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Fidelity National Financial, Inc. Message Board

  • stocklafamilia stocklafamilia Nov 10, 2008 11:55 PM Flag

    FNF Expanding Exposure to Dwindling Market

    Why is FNF expanding their exposure to an industry that is in decline, and that has shown no signs of even being near stabilizing? Also, why are they assuming more poorly underwritten title policies that will bring in more losses as foreclosures continue to rise? It doesn't make sense to me. And they will be on the hook for almost $500 million in LFG debt and they will be paying $125 million in FNF shares. If you believe your shares are undervalued, you are supposed to make deals with cash offers, not stock offers. You make deals by offering stock when you feel you stock is overvalued. Any investment banker or even finance major will tell you that.

    It seems to me that it would be more beneficial to FNF shareholders/employees if FNF would have let LFG fail and then just taken their market share. After all, this is really upping the ante for FNF. More employees, more expenses, more exposure, more overhead, more under-reserved policies, and less demand. We could be in a Japanese style L shaped recession where mortgage originations do not recover for several years, and there is clearly a glut of supply in the title insurance industry for the lower level of demand we are experiencing.

    FNF employees that get fired in coming quarters should be FURIOUS that FNF is expanding their exposure to the title industry by acquiring LFG, because as future losses roll in they will be the ones that suffer and get laid off, so aren't they are gambling with the jobs of their own employees? Or am I missing something?

    Further, now that FNF has made this offer, there will be a BULLSEYE marked on the company and it will be closely scrutinized by all of the shorts. An FNF/LFG combination makes a weaker FNF - unless housing and mortgage originations recover quickly enough, am I right or wrong? If we are indeed on the cusp of the worst recession in 40 years, I would contend that FNF should be focusing on their survival and not taking extra risk by trying to capture market share of a declining market!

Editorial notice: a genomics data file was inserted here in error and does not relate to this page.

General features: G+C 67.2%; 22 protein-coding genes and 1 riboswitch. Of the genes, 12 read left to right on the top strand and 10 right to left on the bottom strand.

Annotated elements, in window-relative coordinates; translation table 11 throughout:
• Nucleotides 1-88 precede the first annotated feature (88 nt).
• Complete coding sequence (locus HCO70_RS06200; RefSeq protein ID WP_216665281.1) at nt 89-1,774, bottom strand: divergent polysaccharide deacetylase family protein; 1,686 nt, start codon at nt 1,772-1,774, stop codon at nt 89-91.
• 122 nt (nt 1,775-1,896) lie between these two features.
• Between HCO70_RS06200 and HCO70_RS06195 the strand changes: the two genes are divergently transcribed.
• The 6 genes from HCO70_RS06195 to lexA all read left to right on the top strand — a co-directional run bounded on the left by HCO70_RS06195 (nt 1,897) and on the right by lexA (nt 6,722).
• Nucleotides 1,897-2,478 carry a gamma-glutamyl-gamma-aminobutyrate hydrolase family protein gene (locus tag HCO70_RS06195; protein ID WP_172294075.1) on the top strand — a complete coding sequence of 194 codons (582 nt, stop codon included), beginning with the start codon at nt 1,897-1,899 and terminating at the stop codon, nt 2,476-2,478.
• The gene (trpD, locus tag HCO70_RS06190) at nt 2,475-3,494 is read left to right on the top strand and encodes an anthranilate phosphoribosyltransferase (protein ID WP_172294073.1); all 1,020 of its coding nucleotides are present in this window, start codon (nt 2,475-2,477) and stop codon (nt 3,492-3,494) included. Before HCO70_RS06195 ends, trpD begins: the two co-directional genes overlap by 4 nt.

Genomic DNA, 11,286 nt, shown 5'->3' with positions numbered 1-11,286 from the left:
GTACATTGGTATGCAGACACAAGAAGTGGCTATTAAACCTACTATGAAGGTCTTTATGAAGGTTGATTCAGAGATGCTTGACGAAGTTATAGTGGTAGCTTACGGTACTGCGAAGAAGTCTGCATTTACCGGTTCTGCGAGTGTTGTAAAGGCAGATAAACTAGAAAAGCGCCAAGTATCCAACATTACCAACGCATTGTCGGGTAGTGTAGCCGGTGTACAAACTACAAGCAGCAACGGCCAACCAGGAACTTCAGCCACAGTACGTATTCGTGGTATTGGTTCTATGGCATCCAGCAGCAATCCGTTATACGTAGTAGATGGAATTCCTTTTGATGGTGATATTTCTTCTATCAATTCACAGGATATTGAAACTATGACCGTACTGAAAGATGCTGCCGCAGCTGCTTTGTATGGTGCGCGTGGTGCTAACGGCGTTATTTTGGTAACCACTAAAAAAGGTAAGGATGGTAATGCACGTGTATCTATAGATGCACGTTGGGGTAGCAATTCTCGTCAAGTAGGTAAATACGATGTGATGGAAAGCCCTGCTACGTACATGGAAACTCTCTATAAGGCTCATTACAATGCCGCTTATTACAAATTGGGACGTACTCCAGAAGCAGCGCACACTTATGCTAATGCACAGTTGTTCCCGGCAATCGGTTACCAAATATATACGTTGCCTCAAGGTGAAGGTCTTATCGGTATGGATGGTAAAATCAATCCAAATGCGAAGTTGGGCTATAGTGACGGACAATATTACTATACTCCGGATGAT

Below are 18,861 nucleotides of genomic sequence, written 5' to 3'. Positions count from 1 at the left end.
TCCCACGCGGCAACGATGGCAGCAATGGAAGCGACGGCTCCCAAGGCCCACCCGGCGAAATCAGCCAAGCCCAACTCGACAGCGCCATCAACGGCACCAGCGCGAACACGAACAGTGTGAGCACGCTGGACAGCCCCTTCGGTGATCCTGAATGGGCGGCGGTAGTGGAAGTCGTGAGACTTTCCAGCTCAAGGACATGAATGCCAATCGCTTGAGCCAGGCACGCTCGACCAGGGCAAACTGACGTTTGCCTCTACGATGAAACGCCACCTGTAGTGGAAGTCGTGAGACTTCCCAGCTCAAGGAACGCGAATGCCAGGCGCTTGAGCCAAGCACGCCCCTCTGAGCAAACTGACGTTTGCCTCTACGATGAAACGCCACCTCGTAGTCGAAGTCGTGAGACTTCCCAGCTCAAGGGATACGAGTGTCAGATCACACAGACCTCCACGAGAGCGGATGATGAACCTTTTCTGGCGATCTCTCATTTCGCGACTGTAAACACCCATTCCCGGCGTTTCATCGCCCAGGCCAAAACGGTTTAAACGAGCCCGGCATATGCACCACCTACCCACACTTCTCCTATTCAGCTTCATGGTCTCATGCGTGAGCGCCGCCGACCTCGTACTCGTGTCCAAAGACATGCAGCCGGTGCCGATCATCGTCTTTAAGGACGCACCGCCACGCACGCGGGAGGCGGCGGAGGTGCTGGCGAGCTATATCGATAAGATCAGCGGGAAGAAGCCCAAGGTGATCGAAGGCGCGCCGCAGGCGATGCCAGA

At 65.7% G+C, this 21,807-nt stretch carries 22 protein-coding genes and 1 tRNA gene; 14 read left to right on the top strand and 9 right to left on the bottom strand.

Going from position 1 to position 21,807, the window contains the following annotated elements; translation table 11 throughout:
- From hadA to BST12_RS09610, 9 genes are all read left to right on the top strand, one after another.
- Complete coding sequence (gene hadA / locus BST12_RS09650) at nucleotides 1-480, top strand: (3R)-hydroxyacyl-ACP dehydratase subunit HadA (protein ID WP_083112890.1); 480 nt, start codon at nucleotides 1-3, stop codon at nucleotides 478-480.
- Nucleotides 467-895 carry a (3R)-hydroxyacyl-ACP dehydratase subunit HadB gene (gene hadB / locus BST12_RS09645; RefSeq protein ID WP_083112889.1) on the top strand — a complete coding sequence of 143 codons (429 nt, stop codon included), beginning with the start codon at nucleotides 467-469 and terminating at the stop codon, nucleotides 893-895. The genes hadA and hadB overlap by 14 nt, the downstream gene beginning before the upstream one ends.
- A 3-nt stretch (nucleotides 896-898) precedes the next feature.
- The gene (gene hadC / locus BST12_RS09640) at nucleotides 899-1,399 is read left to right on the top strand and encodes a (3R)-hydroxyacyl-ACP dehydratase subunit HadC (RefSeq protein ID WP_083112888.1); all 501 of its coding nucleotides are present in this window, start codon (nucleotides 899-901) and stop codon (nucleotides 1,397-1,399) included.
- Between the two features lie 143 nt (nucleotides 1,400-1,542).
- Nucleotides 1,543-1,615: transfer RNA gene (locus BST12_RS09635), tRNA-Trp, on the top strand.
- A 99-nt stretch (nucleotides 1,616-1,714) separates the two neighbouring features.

I am not posting here to bash FNF or LFG, but I am honestly trying to figure this out. I am at this point trying to determine whether the new FNF would be a good long or a good short candidate. I have been long both companies in the past, and short LFG most recently. LFG could not survive on its own and needed a white knight. FNF however could most likely ride this recession out and expand when demand recovers without taking on the added risk/exposure.

    Anyone with title experience or knowledge, please enlighten me.


    Thanks and good luck to all...

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    • <<< If you believe your shares are undervalued, you are supposed to make deals with cash offers, not stock offers. You make deals by offering stock when you feel you stock is overvalued. Any investment banker or even finance major will tell you that.>>>


      Today Yahoo shows a price to sales for FNF of .43 and a P/S for LFG of .02. When you have that kind of disparity it's not expensive to use stock to make the purchase. It's a steal.

    • Reserves. In reality, how many claims are covered under the policy?

    • FNF is hitting on a 15 at the blackjack table, that is what it boils down to, but they still have a ton of chips left to play the game. The operations should continue to produce revenue, and by streamlining, not at a loss. There will be many disgruntled unemployed former employees.

    • By doing this deal FNF gets a much greater % of LFG's customers than they would if they just watched LFG fail. Also, owning LFG allows FNF to close the offices, ether their own or LFG's, that would be most beneficial to them.

      I think this deal is really positive for FNF (even though LFG is kind of a horrible company, which gives me some concern). FNF is both increasing its economies of scale and taking out capacity in the industry on their terms, both of which are really good. In the long-term FNF can be scaled to the size of the real estate industry, so unless the industry keeps shrinking forever, at some point FNF should be appropriately sized and start making money again, and if real estate transactions ever make a come back FNF should print money and run into regulatory problems all over (oh how I long to see that day).

    • You're pretty much incorrect across the board. During rough times stronger companies INCREASE market share as they absorb the competition at rock bottom prices. The FNF/LFG deal is a no brainer and long-term is definitely advantageous to FNF. One figure that you might want to pay attention to is cost saving synergies...think that the original estimate for this deal is $150 million. Chances are that it will be in a range of $175-200 million. Make sure that you factor that in when you analyze the combined company. As far as the regulators FNF may have to divest some of the operations but it most certainly will be approved. What is the alternative?

 
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